Artist profile: Maija Tammi

Maija Tammi:  “Any tiny disturbance in one’s state of being is a success”

Maija Tammi, photograph: Miikka Pirinen

Photographer Maija Tammi is a Finnish born, internationally esteemed photographer whose work is known for its scientific approach to life and death and the unseen in between. Last November Maija Tammi gained acclaim by her photograph One Of Them Is a Human #1 (Erica: Erato Ishiguro Symbiotic Human-Robot Interaction Project), which was, somewhat controversially, awarded at one of the most prestigious photography awards in the world, the Taylor Wessing photographic Portrait Prize 2017 (Third prize and John Kobal New Work Award).

Tammi’s background is in photojournalism and in 2017 she completed her doctorate in 2017 from Aalto University, School of Arts, Design and Architecture. Her work has been exhibited worldwide in group exhibitions in the US, Germany and the UK and her solo exhibition White Rabbit Fever has toured to Finland, Italy and Japan. I wanted to learn more about this fascinating artist and what drives her. I was lucky enough to get an interview from her in the midst of her busy schedule.

Why do you do what you do?

I desire to do art but most of all I feel very lucky, and that is something that drives me to give something back to the society in the form of art. I am very aware of my privileged position as a white, Scandinavian artist, who has an extensive grant system available, safety net from the state, and a large circle of very supporting friends and family.

Could you tell me a little bit about your background and how you have arrived to this point in your career?

My background is in journalism and photojournalism, which are both things I still sometimes do. Through sort of a coincidence I ended up making a practice-based PhD in Arts. I get pleasure and also inspiration from academic research, which is entangled, with my artistic practice. Gaining more understanding (academic or journalistic) makes art making even more fascinating and rewarding. I see, both art making and doing research, as investigative practices.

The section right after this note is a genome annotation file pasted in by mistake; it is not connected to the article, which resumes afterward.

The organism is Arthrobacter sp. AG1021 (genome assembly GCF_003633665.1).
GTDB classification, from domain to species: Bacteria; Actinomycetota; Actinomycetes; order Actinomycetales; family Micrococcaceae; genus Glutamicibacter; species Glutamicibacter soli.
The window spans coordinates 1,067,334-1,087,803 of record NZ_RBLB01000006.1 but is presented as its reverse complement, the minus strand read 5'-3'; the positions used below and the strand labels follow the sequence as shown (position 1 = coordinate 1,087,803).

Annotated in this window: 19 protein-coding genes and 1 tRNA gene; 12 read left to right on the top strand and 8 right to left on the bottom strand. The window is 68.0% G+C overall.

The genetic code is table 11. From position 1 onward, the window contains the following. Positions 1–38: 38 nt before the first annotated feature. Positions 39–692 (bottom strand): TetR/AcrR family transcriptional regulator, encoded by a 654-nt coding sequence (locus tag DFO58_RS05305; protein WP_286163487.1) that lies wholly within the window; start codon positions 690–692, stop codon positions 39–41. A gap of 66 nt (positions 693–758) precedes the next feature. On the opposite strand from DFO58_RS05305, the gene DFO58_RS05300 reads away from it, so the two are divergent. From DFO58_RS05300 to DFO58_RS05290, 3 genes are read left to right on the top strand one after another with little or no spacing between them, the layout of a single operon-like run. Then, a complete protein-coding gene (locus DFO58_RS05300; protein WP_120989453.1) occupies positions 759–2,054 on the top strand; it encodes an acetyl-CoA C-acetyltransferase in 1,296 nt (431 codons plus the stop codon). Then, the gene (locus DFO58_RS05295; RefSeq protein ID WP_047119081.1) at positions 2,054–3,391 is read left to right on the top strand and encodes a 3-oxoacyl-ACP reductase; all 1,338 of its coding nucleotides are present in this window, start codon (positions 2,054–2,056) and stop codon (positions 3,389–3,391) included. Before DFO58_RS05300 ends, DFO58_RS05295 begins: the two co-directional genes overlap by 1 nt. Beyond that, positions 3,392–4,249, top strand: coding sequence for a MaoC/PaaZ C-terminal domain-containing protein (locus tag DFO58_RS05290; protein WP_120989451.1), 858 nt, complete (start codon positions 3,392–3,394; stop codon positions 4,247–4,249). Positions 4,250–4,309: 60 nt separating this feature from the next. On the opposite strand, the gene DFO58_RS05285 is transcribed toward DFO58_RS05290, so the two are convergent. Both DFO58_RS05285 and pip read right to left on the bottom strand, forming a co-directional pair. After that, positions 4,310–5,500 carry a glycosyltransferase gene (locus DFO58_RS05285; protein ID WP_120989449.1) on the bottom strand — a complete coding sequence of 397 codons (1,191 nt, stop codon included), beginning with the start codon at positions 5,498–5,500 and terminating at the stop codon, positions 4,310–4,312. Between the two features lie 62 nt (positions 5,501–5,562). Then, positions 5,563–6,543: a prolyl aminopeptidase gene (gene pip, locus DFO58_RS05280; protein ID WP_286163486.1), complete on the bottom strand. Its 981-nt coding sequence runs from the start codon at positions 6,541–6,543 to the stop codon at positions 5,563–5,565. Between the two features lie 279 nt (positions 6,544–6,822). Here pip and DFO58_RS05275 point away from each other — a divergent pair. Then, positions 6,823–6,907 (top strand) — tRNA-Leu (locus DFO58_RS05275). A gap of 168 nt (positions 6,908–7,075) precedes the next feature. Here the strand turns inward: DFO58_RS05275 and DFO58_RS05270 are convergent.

Describe your creative process.

I create in two different ways, mostly in parallel; both take a lot of time but in different ways. Sometimes I develop the concept so far into detail that the execution (the actual shooting of photographs or video) is very brief. Other times I take a looser approach, a theme or a theory I want to investigate and the actual physical making is exhaustive as I start photographing or taking video of everything in all the imaginable ways and then simultaneously start editing down and finding what it is I want to say.

As I look at your art I get the idea that your work is essentially a study to humanity. Your photographs raise various kinds of feelings and make one think. What do you wish to adduce through your work?

I am fascinated by the physical and abstract places where seeing approaches a limit. When we turn our gaze away or feel like we are seeing too much, I find that reveals a lot of our thinking and generally being in the world. That is why I am drawn to themes of mortality, immortality and bordering instances of them, like sickness.

What do you want to achieve or bring about through your art?

If I am able to make viewers rethink, reframe or find new ways of thinking about living, being human or being in the world, I am extremely happy. Any tiny disturbance in one’s state of being is a success.

How do you choose your subjects?

For me making one artwork gives birth to the next one, and they all circle around the same themes, taking different forms or perspectives, sometimes also challenging each other, hopefully evolving towards a fresh understanding of life.

Who or what has had the greatest impact on your career as an artist?

There are many curators and collectors I am deeply grateful for, but the biggest impact has been other artist in different media. For example the movie Five Obstructions reframed my thinking of making quite profoundly.

You have a great deal of experience from the international art world and your photos have been exhibited widely. How have you build your international career?

Attending festivals, competitions, and conferences, humble networking, and a lot of luck.

What next? What can we look forward to from you in the near future?

I am still engulfed in the theme of biological immortality (not getting old), and I am currently working in collaboration with a professor of biology Robert B. Silver with Hydra, which are small fresh-water creatures that never age and can also clone themselves. The work also looks at the science making and questions our superiority as humans over other creatures.

I, for one, cannot wait to see more of Tammi’s work in the future. For information and pictures of Maija Tammi’s previous art I highly recommend her website:

Read also a blog post from Maija Tammis´ exhibition ” One of them is a Human


Interview by Liisa-Maija